In Nursery, most of the time writing isn’t ‘typically’ what you would think. It is all about starting to make marks to communicate meaning. Some children may be beginning to make marks to represent their name, which is amazing, but it is not an expectation - do not worry if your child isn't at this stage yet!
Pre-school children are only just establishing their dominant hand and pencil grip before strengthening their fine motor muscles to enable them to begin to write. Below are some ideas to support this from home:
Squiggle whilst you Wiggle – this is done daily in nursery and the children love it! It focuses on gross motor movements with material in each hand (you could use material or a pair of socks) and then focuses down, repeating this movement with paper and pens all to your favourite song! So far we have done Up and Down, and should have been beginning Circles very soon (if you click the images below there are some examples, search it on YouTube there are lots of videos!)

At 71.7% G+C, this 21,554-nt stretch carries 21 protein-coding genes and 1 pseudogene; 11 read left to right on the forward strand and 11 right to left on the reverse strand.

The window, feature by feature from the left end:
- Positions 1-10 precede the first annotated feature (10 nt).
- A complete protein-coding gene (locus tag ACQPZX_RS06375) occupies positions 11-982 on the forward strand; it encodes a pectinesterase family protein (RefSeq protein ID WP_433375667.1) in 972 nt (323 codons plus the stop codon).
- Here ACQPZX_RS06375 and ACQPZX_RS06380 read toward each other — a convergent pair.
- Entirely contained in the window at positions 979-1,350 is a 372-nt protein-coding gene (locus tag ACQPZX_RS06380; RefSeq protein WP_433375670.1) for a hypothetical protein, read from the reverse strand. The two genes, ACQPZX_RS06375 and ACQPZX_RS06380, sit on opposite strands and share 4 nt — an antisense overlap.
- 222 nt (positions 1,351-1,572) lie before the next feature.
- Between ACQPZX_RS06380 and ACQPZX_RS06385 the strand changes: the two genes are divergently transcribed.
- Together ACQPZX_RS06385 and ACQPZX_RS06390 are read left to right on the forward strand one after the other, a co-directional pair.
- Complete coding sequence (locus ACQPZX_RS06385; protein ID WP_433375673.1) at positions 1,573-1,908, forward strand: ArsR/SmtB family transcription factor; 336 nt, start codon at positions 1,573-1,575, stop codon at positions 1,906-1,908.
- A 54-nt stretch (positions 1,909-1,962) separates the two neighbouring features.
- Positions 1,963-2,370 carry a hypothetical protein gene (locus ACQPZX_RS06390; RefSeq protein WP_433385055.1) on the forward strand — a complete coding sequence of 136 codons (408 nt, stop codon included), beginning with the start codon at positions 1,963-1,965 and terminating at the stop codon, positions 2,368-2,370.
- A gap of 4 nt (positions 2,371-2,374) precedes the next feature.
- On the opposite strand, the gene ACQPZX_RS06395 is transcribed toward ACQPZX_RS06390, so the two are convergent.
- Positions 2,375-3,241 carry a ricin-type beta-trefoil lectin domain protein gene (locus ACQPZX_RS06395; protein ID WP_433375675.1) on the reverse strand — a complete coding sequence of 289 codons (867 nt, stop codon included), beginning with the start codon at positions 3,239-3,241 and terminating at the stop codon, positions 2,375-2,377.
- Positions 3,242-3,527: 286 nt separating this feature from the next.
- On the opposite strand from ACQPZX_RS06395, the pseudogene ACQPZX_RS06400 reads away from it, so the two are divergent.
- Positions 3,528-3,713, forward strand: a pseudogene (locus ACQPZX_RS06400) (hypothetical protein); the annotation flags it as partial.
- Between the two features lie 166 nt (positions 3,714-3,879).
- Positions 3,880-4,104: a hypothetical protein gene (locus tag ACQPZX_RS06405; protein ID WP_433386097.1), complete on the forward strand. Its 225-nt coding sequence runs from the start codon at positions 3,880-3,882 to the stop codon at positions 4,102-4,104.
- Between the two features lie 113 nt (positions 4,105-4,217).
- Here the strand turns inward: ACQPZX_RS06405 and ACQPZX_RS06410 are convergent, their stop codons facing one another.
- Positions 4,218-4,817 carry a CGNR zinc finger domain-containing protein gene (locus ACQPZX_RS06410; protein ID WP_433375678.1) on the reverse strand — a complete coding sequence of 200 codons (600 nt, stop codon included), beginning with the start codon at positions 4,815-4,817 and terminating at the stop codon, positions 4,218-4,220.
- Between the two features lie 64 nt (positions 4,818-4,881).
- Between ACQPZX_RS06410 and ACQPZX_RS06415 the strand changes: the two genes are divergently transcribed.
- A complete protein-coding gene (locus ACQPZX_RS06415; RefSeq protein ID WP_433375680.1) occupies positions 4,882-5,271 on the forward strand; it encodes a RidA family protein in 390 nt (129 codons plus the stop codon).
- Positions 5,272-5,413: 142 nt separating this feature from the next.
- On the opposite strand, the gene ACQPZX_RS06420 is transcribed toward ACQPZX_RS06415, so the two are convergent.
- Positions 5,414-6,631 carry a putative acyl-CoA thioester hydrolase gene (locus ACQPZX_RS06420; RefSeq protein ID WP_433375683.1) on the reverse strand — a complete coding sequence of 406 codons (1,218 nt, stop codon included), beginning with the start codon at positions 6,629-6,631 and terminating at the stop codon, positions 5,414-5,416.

Up and down, and side to side
- Playdough – manipulating the dough in different ways will help to strengthen those finger and wrist muscles. Dough disco can help with this!
Here is a link to Dough Disco!
- Fine motor painting - You could use your fingers or cotton buds.
- Pegging out the washing - Gripping and squeezing the pegs and then using hand eye coordination to put it onto the line.
- Threading - Using pasta onto string to make jewellery. You could also use cheerios onto spaghetti strands or anything else in your house that can thread through a hole!
- Using cutlery independently at meal times
- Building, balancing and joining construction
- Using different media to make marks – paints, chalks, water and paintbrushes outdoors, mud and water, making marks in sprinkled flour or shaving foam – your choice!
- Making marks to represent meaning – this could be your name, words around the house, drawing pictures and giving different parts a meaning – anything!
Just remember: it doesn't have to look like the thing your child said it is, the important thing is they know what they have drawn!